Why would a successful e-mail service provider shut its doors and destroy its servers with no warning whatsoever to its users? Welcome to the new surveillance state.
Last Thursday, within hours of one another, Lavabit and Silent Circle shuttered operations. Both companies provided specialized e-mail service, primarily to people who wished to keep their correspondence private. Thus, as Groklaw today becomes the latest casualty of the surveillance state, let us pause to ask why apparently sane people are shutting down their businesses rather than risk having to comply with NSA orders.
Groklaw is not even in the e-mail providing business, but recognizes that it cannot conduct its business without secure e-mail. That means e-mail service will not be the only casualty of our government’s increasing brazenness in collecting and storing data on its citizens. Any business that risks exposing its customers to secret snooping by the government may now be faced with the same moral dilemma that prompted these three companies to shut down.
These are not wild-eyed anarchists defying the law on general principle. Lavabit’s founder, Ladar Levinson, has complied with over two dozen orders in the past to turn over information about specific users. Like most reasonable people, Levinson recognizes that criminal investigations have to include snooping–when it is focused and justified legally. It is becoming apparent that the government has gone well beyond that boundary–far enough to spawn mild forms of civil disobedience.
The government is not amused, judging from its threat to charge Levinson for shutting down his business. Lavabit cannot legally speak of the details of the government’s request, but it was clear that the court order just issued went far beyond anything in the past. He also hinted that it was designed to collect data about all users. Was the request for full “backdoor” access to Lavabit? It may well have been.
The right for two people to communicate privately is an extension of the more fundamental right of each individual to do as he/she pleases as long as it does not materially harm others or circumscribe their rights. Heretofore, the right to keep communications private has not needed much of a defense, but for practical rather than philosophical reasons. Until technology enabled cheap and easy snooping, it was simply too difficult to monitor private conversations.
Now we find that the very technology that enables us to check on the kids by cellphone also opens the door for others to hear us talk with our customers, spouses, lovers, and drinking buddies. Ditto for e-mail. Even snail mail, once considered sacredly private, has been secretly scanned on the exterior in its entirety (160 billion pieces last year) by the Mail Isolation and Tracking Control program. I assume that includes my letters to Santa and inflatable doll order.*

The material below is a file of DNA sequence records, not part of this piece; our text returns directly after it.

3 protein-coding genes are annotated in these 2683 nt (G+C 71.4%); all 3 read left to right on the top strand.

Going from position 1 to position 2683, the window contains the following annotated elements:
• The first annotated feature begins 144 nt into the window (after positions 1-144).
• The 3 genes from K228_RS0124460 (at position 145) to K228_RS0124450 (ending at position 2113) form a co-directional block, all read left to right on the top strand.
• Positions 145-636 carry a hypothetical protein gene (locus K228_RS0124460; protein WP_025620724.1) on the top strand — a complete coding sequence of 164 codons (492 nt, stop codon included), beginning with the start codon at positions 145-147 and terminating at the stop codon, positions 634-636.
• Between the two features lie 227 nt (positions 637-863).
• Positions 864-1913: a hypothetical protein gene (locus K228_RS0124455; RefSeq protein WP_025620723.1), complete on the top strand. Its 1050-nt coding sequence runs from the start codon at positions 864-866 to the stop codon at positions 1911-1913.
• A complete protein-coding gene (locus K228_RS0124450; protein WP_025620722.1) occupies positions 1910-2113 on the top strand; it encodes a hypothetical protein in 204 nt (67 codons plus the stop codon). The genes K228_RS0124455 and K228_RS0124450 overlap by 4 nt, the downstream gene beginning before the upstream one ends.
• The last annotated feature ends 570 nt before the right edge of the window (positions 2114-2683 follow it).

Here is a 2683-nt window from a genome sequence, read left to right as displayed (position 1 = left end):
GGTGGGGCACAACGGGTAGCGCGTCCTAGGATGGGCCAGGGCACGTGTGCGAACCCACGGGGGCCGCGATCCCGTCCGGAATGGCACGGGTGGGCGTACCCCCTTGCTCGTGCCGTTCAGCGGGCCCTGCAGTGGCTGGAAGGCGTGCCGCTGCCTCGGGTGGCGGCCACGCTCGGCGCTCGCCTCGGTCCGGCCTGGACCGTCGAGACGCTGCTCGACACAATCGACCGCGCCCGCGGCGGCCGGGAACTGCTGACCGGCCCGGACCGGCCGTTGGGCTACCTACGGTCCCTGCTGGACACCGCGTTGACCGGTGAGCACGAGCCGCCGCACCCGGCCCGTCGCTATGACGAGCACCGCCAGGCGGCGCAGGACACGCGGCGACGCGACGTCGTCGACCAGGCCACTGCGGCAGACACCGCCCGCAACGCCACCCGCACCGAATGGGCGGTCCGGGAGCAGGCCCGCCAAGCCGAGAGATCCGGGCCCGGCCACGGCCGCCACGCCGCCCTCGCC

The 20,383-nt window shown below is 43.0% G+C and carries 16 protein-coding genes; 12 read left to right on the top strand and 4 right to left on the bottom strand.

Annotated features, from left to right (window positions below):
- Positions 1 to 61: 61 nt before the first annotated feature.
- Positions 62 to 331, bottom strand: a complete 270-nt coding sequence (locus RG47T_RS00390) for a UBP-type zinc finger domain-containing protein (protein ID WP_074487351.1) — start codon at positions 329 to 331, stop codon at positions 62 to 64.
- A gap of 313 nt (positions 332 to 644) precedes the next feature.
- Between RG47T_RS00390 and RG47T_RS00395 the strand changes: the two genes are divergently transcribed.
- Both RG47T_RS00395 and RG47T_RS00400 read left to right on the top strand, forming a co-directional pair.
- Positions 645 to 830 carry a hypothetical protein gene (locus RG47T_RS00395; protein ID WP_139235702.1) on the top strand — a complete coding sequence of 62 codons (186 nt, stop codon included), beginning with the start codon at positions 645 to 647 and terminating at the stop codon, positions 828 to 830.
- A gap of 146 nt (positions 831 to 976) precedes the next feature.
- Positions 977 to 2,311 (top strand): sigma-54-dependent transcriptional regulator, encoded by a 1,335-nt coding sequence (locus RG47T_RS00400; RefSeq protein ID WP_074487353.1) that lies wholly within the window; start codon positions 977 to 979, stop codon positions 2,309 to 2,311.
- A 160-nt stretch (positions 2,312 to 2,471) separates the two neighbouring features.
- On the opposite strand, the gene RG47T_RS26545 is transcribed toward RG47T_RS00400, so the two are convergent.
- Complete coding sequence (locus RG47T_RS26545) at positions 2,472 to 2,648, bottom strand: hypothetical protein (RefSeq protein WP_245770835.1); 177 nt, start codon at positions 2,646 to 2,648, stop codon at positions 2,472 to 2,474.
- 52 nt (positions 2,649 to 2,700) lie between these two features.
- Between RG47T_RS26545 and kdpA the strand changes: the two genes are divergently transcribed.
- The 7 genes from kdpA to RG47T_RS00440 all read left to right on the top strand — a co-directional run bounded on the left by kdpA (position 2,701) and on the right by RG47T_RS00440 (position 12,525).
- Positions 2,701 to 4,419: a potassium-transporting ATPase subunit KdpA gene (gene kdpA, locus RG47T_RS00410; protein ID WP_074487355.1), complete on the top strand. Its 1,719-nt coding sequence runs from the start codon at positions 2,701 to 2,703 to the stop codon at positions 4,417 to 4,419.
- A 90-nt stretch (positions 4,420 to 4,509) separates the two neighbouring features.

Our government has long since forfeited any claim to trust from its citizens. If it would lie about Viet Nam, the IRS, Area 51, and about 10,000 other things large to small and grave to silly, it would most certainly lie about its purposes in gathering data on Americans who are not even suspected of a crime.
Aside from what we do know, there is the disturbing matter of what we don’t know. People who are privy to secret information about surveillance programs–some Congressmen, some tech executives, and in the case of Snowden, people who actually work for the companies that do the snooping, have been hinting for some time that all is not well in American privacy rights. The shutdown of three small companies is a stronger hint and it is clear they want us to find out what is going on. Don’t hold your breath waiting for the government to tell us.
In the end, rights are not granted, they are asserted. That includes privacy. I don’t need a law to permit me to converse with you out behind the barn where we can’t be heard. Same for my phone conversations, e-mail, and web browsing. It does not matter whether I am talking about something innocuous or something nefarious, that is my private business until such time as I pose an imminent, clearly identifiable threat to others. Law enforcement can’t just claim that I am a threat either. Officers must obtain a warrant or have some extraordinary set of circumstances (which must later be justified to a judge) that involve public safety. Such limits ensure that the innocent are not harassed for the potential sins of the wicked. Since 9/11, those limits have been consistently ignored.
Unfortunately, our government’s arrogance will also undo its power to neutralize legitimate threats. It will spawn private technologies that thwart every attempt to monitor them, meaning that terrorists and mobsters will have access to same. Not only will law enforcement agencies no longer be able to spy on everyone, they will not be able to spy on anyone, even those people who are about to blow things up. Worse, our government will look even more like our enemy than the protector of our individual rights. Good citizens will figure quite reasonably that if the government does it, it must have a hidden purpose, and probably not a good one. They will start to have a perfectly rational contempt for the law when they realize that the law has become a cynical joke.
As for me, I am glad that some people have the courage to take a personal loss rather than be complicit in illicit spying. They will be remembered as the mice that roared when the lions say no.
*As a preemptive measure, I am admitting my connection with this product. Though my purpose is to free all Inflatable Americans from servitude to their oppressive masters, the government may think it can be used as leverage to force me to shut down this blog. Guess that shows them, huh?